While there may still be many surprisingly useful atomic structures and behaviors at higher temperatures, a giant AI system is probably not necessary to find them, mostly good theory and a modicum of cleverness and experimentation. After that, only modest gains are possible, and even an infinite amount of machine intelligence will not create exponential increases in new capability. There is far more room for discovery at the bottom of the temperature scale.

The Shannon limit for computation follows similar restrictions. Thermal energy changes stored bits, so ensembles of bits, even with error correction, must store more than kT (the Boltzmann constant times the temperature) per bit, even with perfect and zero cost error correction. Reversable quantum computing may be able to recycle those kTs with high efficiency, but at the cost of time. We cannot now predict what the tradeoff between energy and time will be, but there is a finite amount of power and a finite number of useful atoms to work with to produce computation results. Lower system kT produces more results with the same amount of mass and energy.

A Dyson shell of "computronium" (mass divided into static satellites small or large, balancing gravity and light pressure, both inverse square), will consume mass proportional to the radius squared; a perfect shell would have low thermal emissivity on the inside, and do something useful with all solar photons more energetic than the black body temperature of the shell. The incoming energy would be collimated, the black body radiation diffuse, so the residual light pressure on a perfectly efficient shell would be about 33% of the incoming light pressure. The thinnest, most mass efficient shell will balance gravitational thrust with light pressure thrust. There may be multiple layers of shell, an inner dichroic layer sorting the highly collimated incoming optical and near-infrared photons to differing computronium satellites optimized by wavelength.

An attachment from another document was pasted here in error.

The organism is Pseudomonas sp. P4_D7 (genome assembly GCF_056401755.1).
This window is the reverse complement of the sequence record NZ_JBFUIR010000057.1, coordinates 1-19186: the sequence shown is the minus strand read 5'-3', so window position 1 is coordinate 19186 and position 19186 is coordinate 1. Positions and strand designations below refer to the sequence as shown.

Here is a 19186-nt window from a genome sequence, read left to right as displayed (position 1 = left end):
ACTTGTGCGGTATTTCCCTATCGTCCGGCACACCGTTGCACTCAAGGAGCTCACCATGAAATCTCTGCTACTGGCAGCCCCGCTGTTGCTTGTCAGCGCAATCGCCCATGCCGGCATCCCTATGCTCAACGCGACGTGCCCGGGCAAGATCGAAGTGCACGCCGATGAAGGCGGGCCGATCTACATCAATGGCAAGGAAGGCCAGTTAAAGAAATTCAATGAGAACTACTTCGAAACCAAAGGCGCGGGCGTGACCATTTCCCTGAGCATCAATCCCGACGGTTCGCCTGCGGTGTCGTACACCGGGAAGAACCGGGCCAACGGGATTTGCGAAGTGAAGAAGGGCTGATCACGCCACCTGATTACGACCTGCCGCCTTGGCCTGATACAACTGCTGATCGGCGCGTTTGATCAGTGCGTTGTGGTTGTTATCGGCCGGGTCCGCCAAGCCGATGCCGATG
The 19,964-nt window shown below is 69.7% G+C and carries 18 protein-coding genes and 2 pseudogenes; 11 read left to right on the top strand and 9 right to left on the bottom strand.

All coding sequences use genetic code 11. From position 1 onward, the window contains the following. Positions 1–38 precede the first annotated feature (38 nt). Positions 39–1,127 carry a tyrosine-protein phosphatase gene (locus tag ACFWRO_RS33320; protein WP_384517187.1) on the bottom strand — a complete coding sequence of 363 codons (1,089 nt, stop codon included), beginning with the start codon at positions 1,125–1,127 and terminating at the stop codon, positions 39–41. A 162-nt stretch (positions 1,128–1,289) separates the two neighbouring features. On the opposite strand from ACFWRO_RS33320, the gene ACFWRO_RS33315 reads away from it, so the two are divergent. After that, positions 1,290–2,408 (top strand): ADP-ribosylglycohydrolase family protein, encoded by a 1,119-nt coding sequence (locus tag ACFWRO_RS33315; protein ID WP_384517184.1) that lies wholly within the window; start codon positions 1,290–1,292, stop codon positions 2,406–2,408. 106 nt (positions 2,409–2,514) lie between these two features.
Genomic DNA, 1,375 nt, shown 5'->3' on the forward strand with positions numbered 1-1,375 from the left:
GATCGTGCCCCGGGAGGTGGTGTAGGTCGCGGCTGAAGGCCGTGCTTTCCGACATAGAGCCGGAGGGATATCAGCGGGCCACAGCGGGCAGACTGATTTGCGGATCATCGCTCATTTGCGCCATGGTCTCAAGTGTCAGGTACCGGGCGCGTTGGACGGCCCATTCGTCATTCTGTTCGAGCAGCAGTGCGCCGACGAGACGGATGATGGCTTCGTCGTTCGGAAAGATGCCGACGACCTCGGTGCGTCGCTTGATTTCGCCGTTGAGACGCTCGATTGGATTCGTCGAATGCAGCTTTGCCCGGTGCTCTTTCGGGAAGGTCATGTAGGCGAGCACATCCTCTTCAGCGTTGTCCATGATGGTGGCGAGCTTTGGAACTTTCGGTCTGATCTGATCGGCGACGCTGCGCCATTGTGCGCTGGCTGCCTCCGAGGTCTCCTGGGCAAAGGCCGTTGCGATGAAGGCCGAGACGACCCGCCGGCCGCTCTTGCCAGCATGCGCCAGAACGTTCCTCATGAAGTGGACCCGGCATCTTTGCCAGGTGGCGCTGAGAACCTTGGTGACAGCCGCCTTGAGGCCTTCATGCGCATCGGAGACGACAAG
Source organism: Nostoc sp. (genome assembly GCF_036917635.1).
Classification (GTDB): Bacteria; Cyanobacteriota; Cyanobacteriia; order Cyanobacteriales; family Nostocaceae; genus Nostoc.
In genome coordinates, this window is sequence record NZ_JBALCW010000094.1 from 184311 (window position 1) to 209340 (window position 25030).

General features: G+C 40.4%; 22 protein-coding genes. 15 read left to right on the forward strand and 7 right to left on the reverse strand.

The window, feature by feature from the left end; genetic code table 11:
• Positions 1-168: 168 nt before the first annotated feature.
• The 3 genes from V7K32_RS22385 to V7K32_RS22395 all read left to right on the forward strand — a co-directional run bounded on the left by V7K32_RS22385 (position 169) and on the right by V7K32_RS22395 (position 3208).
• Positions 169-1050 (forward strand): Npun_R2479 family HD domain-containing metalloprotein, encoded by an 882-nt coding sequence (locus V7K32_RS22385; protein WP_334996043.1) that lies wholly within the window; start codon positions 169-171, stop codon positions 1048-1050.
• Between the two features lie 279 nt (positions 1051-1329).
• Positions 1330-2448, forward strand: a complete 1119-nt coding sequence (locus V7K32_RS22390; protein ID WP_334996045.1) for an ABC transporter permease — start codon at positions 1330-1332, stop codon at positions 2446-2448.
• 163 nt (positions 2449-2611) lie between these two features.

The black body temperature of a spherical shell absorbing all the sun's light and re-emitting it as heat diminishes as the square root of the radius - the emission per area is the 4th power of the temperature, the area is the 2nd power of the radius, and the total emission is constant. For perfect emissivity the temperature is approximately 400K/sqrt(AU); a shell at Earth's radius is at 400K, a shell at Neptune's radius (30AU) is at 73K, and a shell at 100AU, beyond the Kuiper belt, is at 40K. The temperature reduction from 73K and 40K can enable a whole lot more fragile chemistry! The shell will expand as far as possible while still enabling complete absorption and efficient computation.

Converting Planets to Computronium

The four gas giants - Jupiter, Saturn, Neptune, and Uranus - contain the vast majority of the mass of the planets, and are more than 98% hydrogen and helium. The asteroids and the Kuiper belt add about 20% of an Earth mass. The inner planets are mostly iron, oxygen, silicon, and magnesium. Helium outgasses at 2.7K, so it is an unlikely AI component, and irrelevant to what follows. There are 25,000 hydrogen atoms in the 8 planets for each iron, silicon, and magnesium atom; it is hard to imagine a design for computronium that uses these rare but heavy atoms effectively. Hydrogen freezes at 14K, so it is difficult to imagine structures more hydrogen-rich than water, ammonia, and methane, so most of the hydrogen will be structurally unusable as well. Hydrogen and helium do make dandy reaction mass and coolant, so those will probably be expelled out of the solar system, or dropped into the sun, during shell construction.